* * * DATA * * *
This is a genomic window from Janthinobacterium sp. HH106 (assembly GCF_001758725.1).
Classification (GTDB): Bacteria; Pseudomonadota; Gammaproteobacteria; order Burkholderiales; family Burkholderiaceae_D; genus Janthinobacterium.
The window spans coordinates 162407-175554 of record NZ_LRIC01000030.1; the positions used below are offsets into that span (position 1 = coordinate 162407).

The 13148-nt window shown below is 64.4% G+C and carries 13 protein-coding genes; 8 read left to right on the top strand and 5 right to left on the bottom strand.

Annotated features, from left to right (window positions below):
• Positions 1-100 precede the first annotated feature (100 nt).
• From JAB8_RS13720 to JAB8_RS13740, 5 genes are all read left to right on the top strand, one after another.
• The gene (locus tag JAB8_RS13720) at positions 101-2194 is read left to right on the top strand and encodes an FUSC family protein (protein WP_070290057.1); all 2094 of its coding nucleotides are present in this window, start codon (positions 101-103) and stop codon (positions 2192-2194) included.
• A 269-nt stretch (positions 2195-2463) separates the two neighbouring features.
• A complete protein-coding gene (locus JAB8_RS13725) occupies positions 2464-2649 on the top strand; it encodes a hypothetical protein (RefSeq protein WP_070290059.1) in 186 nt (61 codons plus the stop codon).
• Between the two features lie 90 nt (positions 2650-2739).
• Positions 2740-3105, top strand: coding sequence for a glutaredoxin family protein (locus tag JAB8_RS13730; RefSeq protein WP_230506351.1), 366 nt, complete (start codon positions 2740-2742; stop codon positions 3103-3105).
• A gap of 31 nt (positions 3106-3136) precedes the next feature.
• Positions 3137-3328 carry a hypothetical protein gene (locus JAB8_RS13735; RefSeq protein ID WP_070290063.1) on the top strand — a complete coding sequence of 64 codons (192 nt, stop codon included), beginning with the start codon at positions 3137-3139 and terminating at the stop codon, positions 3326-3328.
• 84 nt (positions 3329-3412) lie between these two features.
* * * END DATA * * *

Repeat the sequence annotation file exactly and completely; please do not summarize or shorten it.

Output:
This is a genomic window from Janthinobacterium sp. HH106 (assembly GCF_001758725.1).
Classification (GTDB): Bacteria; Pseudomonadota; Gammaproteobacteria; order Burkholderiales; family Burkholderiaceae_D; genus Janthinobacterium.
The window spans coordinates 162407-175554 of record NZ_LRIC01000030.1; the positions used below are offsets into that span (position 1 = coordinate 162407).

The 13148-nt window shown below is 64.4% G+C and carries 13 protein-coding genes; 8 read left to right on the top strand and 5 right to left on the bottom strand.

Annotated features, from left to right (window positions below):
• Positions 1-100 precede the first annotated feature (100 nt).
• From JAB8_RS13720 to JAB8_RS13740, 5 genes are all read left to right on the top strand, one after another.
• The gene (locus tag JAB8_RS13720) at positions 101-2194 is read left to right on the top strand and encodes an FUSC family protein (protein WP_070290057.1); all 2094 of its coding nucleotides are present in this window, start codon (positions 101-103) and stop codon (positions 2192-2194) included.
• A 269-nt stretch (positions 2195-2463) separates the two neighbouring features.
• A complete protein-coding gene (locus JAB8_RS13725) occupies positions 2464-2649 on the top strand; it encodes a hypothetical protein (RefSeq protein WP_070290059.1) in 186 nt (61 codons plus the stop codon).
• Between the two features lie 90 nt (positions 2650-2739).
• Positions 2740-3105, top strand: coding sequence for a glutaredoxin family protein (locus tag JAB8_RS13730; RefSeq protein WP_230506351.1), 366 nt, complete (start codon positions 2740-2742; stop codon positions 3103-3105).
• A gap of 31 nt (positions 3106-3136) precedes the next feature.
• Positions 3137-3328 carry a hypothetical protein gene (locus JAB8_RS13735; RefSeq protein ID WP_070290063.1) on the top strand — a complete coding sequence of 64 codons (192 nt, stop codon included), beginning with the start codon at positions 3137-3139 and terminating at the stop codon, positions 3326-3328.
• 84 nt (positions 3329-3412) lie between these two features.